A cigarette tax hike in Tennessee prompts smokers to buy in Kentucky.
The 42 cent-a-pack raise is causing Tennessee smokers to fork over almost $5 a pack.
The money from the cigarette tax hike will fund health care and education in Tennessee.
The legislation went into effect on July 1, 2007, but many businesses across the border are seeing a big boom in business.
Trixon Stables at Franklin, Kentucky's Flying J gas station is busy these days.
"They're coming across state lines," Trixon said. "We've seen, recently, people buy four, five, six cartons at a time."
Smokers can save almost $5 a carton buying cigarettes in Kentucky. We did the math and can put it into perspective for you.
If you buy a pack in Tennessee you pay two and a half cents more per cigarette. If you smoke a pack a day you're paying roughly $200 more a year.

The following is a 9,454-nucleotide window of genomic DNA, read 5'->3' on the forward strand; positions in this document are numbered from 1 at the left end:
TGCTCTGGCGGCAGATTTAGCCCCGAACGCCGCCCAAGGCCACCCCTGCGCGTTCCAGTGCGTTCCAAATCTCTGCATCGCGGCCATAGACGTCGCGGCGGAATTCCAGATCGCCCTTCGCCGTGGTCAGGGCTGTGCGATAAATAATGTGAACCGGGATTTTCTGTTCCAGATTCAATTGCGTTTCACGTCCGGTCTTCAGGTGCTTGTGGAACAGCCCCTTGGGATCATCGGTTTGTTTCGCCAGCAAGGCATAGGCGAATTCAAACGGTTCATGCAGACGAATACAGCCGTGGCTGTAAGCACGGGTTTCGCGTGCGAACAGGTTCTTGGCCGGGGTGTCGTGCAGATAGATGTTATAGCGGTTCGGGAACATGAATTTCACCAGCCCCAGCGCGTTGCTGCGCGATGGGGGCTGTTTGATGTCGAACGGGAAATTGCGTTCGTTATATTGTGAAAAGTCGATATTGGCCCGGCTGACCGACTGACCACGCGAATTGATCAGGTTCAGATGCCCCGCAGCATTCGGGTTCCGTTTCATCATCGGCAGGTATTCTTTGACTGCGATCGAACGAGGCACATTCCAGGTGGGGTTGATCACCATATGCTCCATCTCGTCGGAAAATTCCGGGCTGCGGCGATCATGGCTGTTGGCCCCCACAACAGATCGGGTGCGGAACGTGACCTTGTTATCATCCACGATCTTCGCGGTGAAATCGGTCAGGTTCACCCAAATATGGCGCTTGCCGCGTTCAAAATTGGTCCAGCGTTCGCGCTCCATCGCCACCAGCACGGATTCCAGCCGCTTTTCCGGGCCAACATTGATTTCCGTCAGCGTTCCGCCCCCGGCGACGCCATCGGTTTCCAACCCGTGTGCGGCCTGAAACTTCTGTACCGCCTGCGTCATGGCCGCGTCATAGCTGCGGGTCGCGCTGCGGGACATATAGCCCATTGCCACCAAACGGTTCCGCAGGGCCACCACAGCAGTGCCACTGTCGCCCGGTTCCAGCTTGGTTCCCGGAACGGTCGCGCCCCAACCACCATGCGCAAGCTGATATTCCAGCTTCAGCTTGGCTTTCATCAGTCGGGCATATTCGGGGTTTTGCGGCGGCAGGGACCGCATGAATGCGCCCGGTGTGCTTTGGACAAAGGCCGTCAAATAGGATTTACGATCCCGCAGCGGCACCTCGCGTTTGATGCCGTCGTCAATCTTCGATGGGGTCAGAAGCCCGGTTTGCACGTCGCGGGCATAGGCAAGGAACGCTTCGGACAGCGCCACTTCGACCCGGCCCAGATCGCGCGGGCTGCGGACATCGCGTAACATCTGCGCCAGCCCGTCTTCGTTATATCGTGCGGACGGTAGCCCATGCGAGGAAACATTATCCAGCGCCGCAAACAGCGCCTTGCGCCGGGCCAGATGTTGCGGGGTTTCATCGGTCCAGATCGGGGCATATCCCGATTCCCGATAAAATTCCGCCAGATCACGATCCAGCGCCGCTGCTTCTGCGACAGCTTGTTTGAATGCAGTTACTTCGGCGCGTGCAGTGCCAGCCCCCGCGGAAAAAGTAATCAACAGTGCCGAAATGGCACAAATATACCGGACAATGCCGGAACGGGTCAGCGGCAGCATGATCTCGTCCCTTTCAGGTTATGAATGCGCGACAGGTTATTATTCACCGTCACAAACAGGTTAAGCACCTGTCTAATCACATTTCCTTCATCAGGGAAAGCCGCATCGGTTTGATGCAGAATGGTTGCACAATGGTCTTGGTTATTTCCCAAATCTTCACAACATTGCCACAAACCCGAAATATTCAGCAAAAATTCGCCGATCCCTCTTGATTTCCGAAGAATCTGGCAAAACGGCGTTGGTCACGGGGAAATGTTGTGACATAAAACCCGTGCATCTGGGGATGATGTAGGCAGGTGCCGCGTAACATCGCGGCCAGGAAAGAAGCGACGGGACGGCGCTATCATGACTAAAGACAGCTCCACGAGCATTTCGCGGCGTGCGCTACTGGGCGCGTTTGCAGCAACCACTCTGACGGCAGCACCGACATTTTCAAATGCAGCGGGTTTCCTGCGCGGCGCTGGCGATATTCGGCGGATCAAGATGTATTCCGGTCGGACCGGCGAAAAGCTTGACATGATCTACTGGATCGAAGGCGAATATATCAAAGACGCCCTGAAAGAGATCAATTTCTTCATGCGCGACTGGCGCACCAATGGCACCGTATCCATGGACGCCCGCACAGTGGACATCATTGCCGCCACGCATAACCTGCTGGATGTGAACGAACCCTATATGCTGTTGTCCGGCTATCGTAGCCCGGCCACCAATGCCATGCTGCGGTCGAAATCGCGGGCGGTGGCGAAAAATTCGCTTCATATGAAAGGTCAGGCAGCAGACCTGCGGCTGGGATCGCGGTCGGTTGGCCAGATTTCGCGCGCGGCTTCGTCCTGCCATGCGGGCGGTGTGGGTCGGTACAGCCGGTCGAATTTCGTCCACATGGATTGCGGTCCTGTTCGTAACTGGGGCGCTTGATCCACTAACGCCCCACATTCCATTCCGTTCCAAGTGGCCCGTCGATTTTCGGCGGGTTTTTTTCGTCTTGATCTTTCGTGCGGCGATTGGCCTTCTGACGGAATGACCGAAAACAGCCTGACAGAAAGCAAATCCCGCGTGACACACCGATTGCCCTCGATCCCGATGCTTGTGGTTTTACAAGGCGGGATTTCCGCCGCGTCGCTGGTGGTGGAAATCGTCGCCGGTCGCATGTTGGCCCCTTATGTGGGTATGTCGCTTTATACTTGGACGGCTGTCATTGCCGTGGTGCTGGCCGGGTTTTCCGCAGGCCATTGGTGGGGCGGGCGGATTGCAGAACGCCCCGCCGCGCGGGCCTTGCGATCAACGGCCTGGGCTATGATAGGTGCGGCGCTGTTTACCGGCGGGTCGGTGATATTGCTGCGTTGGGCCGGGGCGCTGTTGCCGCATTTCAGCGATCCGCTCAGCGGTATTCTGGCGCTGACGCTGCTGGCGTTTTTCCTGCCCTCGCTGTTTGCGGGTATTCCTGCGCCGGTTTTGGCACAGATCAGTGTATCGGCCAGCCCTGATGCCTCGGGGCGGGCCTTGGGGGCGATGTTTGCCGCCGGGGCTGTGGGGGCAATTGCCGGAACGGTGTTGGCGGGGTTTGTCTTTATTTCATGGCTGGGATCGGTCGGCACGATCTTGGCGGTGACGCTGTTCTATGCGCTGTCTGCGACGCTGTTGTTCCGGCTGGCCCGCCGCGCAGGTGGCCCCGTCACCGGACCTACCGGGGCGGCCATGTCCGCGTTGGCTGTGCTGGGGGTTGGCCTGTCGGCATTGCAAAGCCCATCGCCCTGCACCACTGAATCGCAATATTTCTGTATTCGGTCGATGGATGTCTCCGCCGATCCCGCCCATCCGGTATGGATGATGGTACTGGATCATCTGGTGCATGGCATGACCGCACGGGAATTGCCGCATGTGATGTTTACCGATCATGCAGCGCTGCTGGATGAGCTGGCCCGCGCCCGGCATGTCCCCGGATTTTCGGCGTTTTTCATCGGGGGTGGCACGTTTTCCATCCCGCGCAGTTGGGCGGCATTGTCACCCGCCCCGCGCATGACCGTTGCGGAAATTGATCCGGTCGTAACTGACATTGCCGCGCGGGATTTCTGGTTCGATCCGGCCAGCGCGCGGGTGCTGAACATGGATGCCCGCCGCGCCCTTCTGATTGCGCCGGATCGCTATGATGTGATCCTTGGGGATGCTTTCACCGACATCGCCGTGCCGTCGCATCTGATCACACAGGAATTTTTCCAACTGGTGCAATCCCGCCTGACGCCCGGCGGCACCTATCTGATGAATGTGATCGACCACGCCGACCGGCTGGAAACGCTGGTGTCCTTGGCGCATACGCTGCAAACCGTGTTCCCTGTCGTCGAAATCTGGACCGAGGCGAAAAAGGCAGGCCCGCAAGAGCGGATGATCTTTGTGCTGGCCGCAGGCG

"Tennessee has really screwed it's own people," upset employee, P.J. Johnson said. "Tennesseans that live in the middle of the state that don't live around borders they have to put up with increase prices."
Fortunately for Johnson, she's close enough to the Kentucky border, the taxes don't bother her.
"We all go over the border especially to Kentucky to buy food and cigarettes," Johnson said.
"Kentucky has cheap tax on cigarettes to begin with and with our neighboring states raising taxes - they come here," Trixon said.
Last year Tennessee collected $125 million in cigarette taxes.
The state is hoping to collect more than 200 million this year.
Experts said neighboring states can only benefit from the Tennessee tax hike as Kentucky is projected to see 15 percents increase in cigarette sales.